It looks like Senator Joe Biden has sent another letter to Secretary Rice today, circling in on the controversy over Bolton’s truthfulness on his nomination form.
Josh Marshall points to a Raw Story piece reproducing a July 28 letter to Rice asking whether Bolton was interviewed by State’s Inspector General. (See yesterday’s post.) I’ll reproduce the letter here:
July 28, 2005
The Honorable Condoleezza Rice Secretary of State Washington, DC
Dear Madam Secretary:
It has just come to my attention that then-Undersecretary of State John Bolton was interviewed on July 18, 2003 by the State Department Office of the Inspector General in connection with a joint State Department/CIA IG investigation related to the alleged Iraqi attempts to procure uranium from Niger. This information would appear to be inconsistent with information that Mr. Bolton provided to the Committee on Foreign Relations during the Committee’s consideration of his pending nomination to be Permanent Representative to the United Nations.
The Committee on Foreign Relations expects all nominees to provide to it accurate and timely information. Indeed, in submitting the Committee’s questionnaire, all nominees are required to swear out an affidavit stating that the information provided is “true and accurate.” It now appears that Mr. Bolton’s answers may not meet that standard. I write, therefore, to request that you review this matter to determine whether incomplete or inaccurate information was provided by Mr. Bolton.
Thank you for your assistance.
Joseph R. Biden, Jr. Ranking Minority Member
Remember, ala yesterday’s post, John Bolton replied negatively to following question on the SFRC form:
Interviews — Have you been interviewed or asked to supply any information in connection with any administrative (including an inspector general), Congressional or grand jury investigation within the past 5 years, except routine Congressional testimony? If so, provide details.
Yesterday, July 27, Senator Biden sent a different letter to Rice asking whether Bolton:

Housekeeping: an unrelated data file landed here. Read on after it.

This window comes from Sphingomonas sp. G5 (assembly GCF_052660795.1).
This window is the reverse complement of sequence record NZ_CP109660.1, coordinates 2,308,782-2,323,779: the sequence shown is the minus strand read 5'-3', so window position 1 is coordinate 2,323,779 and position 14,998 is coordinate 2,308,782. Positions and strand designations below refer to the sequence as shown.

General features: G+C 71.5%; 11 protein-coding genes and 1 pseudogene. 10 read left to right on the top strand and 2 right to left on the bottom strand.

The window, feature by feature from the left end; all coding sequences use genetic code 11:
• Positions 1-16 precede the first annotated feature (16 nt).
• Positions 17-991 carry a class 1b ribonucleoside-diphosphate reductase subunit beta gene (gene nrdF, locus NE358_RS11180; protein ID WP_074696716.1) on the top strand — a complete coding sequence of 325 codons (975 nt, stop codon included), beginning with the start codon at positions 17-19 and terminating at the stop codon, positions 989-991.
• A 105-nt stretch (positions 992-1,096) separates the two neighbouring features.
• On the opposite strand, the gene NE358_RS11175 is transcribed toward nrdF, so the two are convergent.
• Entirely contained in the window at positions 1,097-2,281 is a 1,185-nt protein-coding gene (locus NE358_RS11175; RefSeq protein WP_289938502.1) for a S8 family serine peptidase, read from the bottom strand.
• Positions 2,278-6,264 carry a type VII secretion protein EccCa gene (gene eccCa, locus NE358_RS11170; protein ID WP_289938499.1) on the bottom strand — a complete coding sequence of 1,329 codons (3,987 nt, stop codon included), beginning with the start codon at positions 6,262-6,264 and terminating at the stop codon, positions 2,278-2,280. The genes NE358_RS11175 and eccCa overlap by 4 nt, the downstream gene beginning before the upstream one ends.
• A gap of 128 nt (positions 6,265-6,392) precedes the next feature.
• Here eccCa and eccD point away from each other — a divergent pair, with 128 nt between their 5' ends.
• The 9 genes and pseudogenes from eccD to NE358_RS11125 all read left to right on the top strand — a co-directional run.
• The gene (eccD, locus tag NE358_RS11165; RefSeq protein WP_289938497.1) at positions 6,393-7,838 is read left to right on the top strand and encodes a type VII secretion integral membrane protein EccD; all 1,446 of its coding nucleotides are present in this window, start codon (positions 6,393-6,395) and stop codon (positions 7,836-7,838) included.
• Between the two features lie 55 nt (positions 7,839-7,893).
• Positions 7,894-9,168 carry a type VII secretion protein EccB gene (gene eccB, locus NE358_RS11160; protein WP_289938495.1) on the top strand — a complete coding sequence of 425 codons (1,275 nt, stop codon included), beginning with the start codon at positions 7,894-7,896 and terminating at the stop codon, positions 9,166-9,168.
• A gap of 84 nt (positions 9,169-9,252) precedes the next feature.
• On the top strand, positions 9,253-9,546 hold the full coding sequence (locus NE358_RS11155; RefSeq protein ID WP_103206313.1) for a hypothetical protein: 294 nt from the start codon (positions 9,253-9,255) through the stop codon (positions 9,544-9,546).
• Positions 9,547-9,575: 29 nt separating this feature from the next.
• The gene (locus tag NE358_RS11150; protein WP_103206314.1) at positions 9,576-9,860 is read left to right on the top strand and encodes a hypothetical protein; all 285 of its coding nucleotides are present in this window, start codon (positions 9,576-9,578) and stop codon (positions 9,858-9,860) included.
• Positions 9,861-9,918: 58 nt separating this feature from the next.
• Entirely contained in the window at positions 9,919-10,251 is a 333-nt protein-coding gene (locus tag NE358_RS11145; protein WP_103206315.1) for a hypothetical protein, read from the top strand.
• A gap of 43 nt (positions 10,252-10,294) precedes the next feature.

. . . whether Mr. Bolton did, in fact, appear before the grand jury, or whether he has been interviewed or otherwise asked to provide information by the special prosecutor or his staff in connection with this matter, and if so, when that occurred.
The State Department today answered that question thus:
They’d asked whether or not the nominee has been interviewed or asked to supply any information in connection with any administrative, including an Inspector General, congressional or grand jury investigation within the past five years, except routine Congressional testimony. Mr. Bolton, in his response on the written paperwork, was to say no. And that answer was truthful then and it remains the case now.
I’m thrilled that Biden’s people looked into the IG investigation issue, which Steve first noted here, and not just the Fitzgerald investigation. The State Department’s blanket denial clashes with Biden’s assertion of a confirmed fact. This confusion means that not only is the IG angle not yet closed, but the Fitzgerald investigation issue remains open as well.
If the administration is stonewalling in hopes of making it through Friday’s recess, they will be miscalculating badly by thinking that these open questions are an appropriate environment for a recess appointment. The smell is too rank to send John Bolton to the United Nations in these circumstances.